Lions set to host diabetes run


Courtesy of Diego Barriga

Benny Madrigal crosses the finish line to win the Second Wind 5K earlier this month in record time. He won’t be running, but he will be directing the Running With the Lions, Stride for Diabetes 5K run/walk on April 2 at Lions Town and Country Park. The goal of the Evening Lion’s sponsored race is to help with awareness about diabetes.

 

The Madera Evening Lions are celebrating the club’s 100th anniversary. It is also the 100th anniversary of the first person to receive an insulin shot, and so the club is celebrating with a run to benefit local diabetes organizations.


The Madera Evening Lions will host the Running With the Lions, Stride for Diabetes 5K run/walk on April 2 at Town and Country Park. Adults are $35 and K-12 students are $20. Sign-ups are being taken at runsignup.com and search for Running With the Lions (runsignup.com/race/ca/maderarunningwiththelions). Sign-ups are being taken until Friday.


“The Lions is the largest club around the world and one of the oldest,” said race director Benny Madrigal. “The heart of Lions Club message and duties is to help their communities. They wanted to reach out to the community and celebrate with it. We’re doing a 5K fundraiser where the funds will go back into the community to the local diabetes groups so they can get the right information in people’s hands. This is also to celebrate the Lions’ Club’s 100 years in existence and give people awareness of what they do in the community.”


Madrigal, who is also on track to become a Lions member, has a hand in the race. Not only is he the race director, and he also has diabetes, but has made himself to be an elite long-distance runner.


“They reached out to me with the connection with diabetes,” Madrigal said. “I live it. I want to get the word out there what’s possible regardless of getting a diabetes diagnosis.”


Usually, Madrigal can be seen running the course or riding his bicycle as the “rabbit,” or leader to make sure the runners stay on the course. This time, as race director, he will have to take a back seat to those duties.


“I will be doing the timing,” he said. “I will be really busy during the race. I will be doing the chalking. I’m there to help support the race. I’m the race director. I will be cheering from the start and make sure everyone gets off safely.”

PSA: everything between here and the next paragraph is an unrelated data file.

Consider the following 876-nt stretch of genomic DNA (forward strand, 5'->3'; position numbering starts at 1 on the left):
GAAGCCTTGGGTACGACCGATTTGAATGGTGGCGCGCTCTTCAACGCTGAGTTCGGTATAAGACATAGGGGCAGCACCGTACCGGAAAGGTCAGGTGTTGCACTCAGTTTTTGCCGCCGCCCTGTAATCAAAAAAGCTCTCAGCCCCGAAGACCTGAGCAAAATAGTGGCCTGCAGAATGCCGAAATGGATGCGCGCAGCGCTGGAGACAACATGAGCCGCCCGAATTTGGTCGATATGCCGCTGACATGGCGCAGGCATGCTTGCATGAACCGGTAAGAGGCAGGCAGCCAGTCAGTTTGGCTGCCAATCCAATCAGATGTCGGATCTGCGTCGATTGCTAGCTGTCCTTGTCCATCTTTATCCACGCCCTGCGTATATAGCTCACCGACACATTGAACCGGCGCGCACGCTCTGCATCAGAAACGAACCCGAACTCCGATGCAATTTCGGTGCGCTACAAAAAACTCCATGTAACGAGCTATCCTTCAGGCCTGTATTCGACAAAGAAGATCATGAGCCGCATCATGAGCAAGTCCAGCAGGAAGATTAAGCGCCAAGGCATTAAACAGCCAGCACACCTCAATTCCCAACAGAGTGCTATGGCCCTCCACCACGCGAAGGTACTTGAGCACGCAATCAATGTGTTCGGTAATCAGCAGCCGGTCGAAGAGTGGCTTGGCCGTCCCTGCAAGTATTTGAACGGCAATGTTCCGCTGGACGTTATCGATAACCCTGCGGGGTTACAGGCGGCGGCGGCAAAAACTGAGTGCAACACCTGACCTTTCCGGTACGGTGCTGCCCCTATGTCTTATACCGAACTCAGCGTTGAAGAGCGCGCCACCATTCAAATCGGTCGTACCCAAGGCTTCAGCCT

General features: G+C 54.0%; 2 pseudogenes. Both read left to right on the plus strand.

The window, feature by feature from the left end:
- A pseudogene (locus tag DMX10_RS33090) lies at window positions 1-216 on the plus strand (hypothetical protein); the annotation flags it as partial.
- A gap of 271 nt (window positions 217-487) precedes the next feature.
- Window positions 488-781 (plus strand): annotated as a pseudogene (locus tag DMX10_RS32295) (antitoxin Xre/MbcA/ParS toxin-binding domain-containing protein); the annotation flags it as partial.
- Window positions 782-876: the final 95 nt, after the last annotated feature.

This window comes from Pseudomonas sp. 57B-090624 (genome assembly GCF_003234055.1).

The race will be held in and around Town and Country Park, a place Madrigal is very familiar with with his years at Madera High School and years coaching the Madera and Madera South cross country teams.


“It will be held in Town ad Country Park, starting at the amphitheater,” he said. “It’s going to be two one-and-a-half mile loops throughout the park. We will have plenty of volunteers around the course to make sure the participants stay hydrated. We will have lots of goodies at the finish line. I have had experience running around the park. I’ve probably put in countless miles at Town and Country Park. I’ve had plenty of workouts there since I was 13. I know the park pretty well.”


Madrigal is passionate about this race because it is something that is a part of him. He is a member of Team Novo Nordisk, a company that is driving change to defeat diabetes and other serious chronic diseases. Novo Nordisk sponsors a running team and runners like Madrigal to spread the word that diabetes isn’t an excuse not to do anything.


“Part of Team Novo Nordisk, which I compete for, is recommending people to exercise and move and this is one day to do it,” he said. “We want to give information about local clubs and what they are doing in the community. We want to get the out the door to get out and move around. This is another local run. It’s a fun run. We want people to go run, walk or jog. No matter how they do it, we want them to come and join us.’


Madrigal hopes that the momentum created by the more than 400 people that ran at the Second Wind 5K will drive more people to sign up for the Running With the Lions event next weekend.


“I would really hope to get close to what the Second Wind does, we would be happy,” he said. “We need people to come out, sign up and not think twice. We want them to do it now and join us. We’re in a safe zone. People are there to support and cheer. Whether they run, walk or job, they are doing more than sitting at home. Come out and join us.”